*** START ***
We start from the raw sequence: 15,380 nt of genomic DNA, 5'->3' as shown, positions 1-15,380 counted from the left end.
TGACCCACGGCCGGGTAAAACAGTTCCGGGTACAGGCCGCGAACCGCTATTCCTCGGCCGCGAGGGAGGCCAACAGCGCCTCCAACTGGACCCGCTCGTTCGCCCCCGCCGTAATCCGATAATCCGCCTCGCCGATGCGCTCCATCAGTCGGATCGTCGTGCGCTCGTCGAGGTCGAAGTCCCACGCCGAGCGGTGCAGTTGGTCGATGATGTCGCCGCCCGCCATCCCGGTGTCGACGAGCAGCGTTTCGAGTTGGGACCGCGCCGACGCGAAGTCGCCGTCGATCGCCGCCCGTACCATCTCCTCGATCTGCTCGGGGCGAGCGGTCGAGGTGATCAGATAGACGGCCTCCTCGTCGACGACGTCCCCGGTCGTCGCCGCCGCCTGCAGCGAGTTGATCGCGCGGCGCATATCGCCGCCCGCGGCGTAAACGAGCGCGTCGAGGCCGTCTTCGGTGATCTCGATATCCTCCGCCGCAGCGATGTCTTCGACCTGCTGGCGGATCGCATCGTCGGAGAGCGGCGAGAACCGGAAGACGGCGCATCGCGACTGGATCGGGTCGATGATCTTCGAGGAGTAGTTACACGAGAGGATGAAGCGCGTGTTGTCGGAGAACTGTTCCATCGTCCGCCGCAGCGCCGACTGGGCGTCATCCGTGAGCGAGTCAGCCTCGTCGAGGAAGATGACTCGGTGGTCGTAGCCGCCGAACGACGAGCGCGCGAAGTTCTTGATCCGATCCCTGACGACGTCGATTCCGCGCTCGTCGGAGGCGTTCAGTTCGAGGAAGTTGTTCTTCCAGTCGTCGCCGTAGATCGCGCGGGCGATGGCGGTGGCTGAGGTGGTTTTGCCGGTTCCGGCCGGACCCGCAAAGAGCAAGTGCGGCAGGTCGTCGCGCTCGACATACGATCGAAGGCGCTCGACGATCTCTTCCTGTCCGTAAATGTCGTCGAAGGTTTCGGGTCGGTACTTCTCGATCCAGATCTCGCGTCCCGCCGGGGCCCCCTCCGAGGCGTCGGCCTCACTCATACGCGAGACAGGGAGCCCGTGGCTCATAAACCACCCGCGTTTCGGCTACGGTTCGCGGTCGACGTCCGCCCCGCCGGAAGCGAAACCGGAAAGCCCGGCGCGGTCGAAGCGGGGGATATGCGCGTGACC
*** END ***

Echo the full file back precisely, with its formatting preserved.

We start from the raw sequence: 15,380 nt of genomic DNA, 5'->3' as shown, positions 1-15,380 counted from the left end.
TGACCCACGGCCGGGTAAAACAGTTCCGGGTACAGGCCGCGAACCGCTATTCCTCGGCCGCGAGGGAGGCCAACAGCGCCTCCAACTGGACCCGCTCGTTCGCCCCCGCCGTAATCCGATAATCCGCCTCGCCGATGCGCTCCATCAGTCGGATCGTCGTGCGCTCGTCGAGGTCGAAGTCCCACGCCGAGCGGTGCAGTTGGTCGATGATGTCGCCGCCCGCCATCCCGGTGTCGACGAGCAGCGTTTCGAGTTGGGACCGCGCCGACGCGAAGTCGCCGTCGATCGCCGCCCGTACCATCTCCTCGATCTGCTCGGGGCGAGCGGTCGAGGTGATCAGATAGACGGCCTCCTCGTCGACGACGTCCCCGGTCGTCGCCGCCGCCTGCAGCGAGTTGATCGCGCGGCGCATATCGCCGCCCGCGGCGTAAACGAGCGCGTCGAGGCCGTCTTCGGTGATCTCGATATCCTCCGCCGCAGCGATGTCTTCGACCTGCTGGCGGATCGCATCGTCGGAGAGCGGCGAGAACCGGAAGACGGCGCATCGCGACTGGATCGGGTCGATGATCTTCGAGGAGTAGTTACACGAGAGGATGAAGCGCGTGTTGTCGGAGAACTGTTCCATCGTCCGCCGCAGCGCCGACTGGGCGTCATCCGTGAGCGAGTCAGCCTCGTCGAGGAAGATGACTCGGTGGTCGTAGCCGCCGAACGACGAGCGCGCGAAGTTCTTGATCCGATCCCTGACGACGTCGATTCCGCGCTCGTCGGAGGCGTTCAGTTCGAGGAAGTTGTTCTTCCAGTCGTCGCCGTAGATCGCGCGGGCGATGGCGGTGGCTGAGGTGGTTTTGCCGGTTCCGGCCGGACCCGCAAAGAGCAAGTGCGGCAGGTCGTCGCGCTCGACATACGATCGAAGGCGCTCGACGATCTCTTCCTGTCCGTAAATGTCGTCGAAGGTTTCGGGTCGGTACTTCTCGATCCAGATCTCGCGTCCCGCCGGGGCCCCCTCCGAGGCGTCGGCCTCACTCATACGCGAGACAGGGAGCCCGTGGCTCATAAACCACCCGCGTTTCGGCTACGGTTCGCGGTCGACGTCCGCCCCGCCGGAAGCGAAACCGGAAAGCCCGGCGCGGTCGAAGCGGGGGATATGCGCGTGACC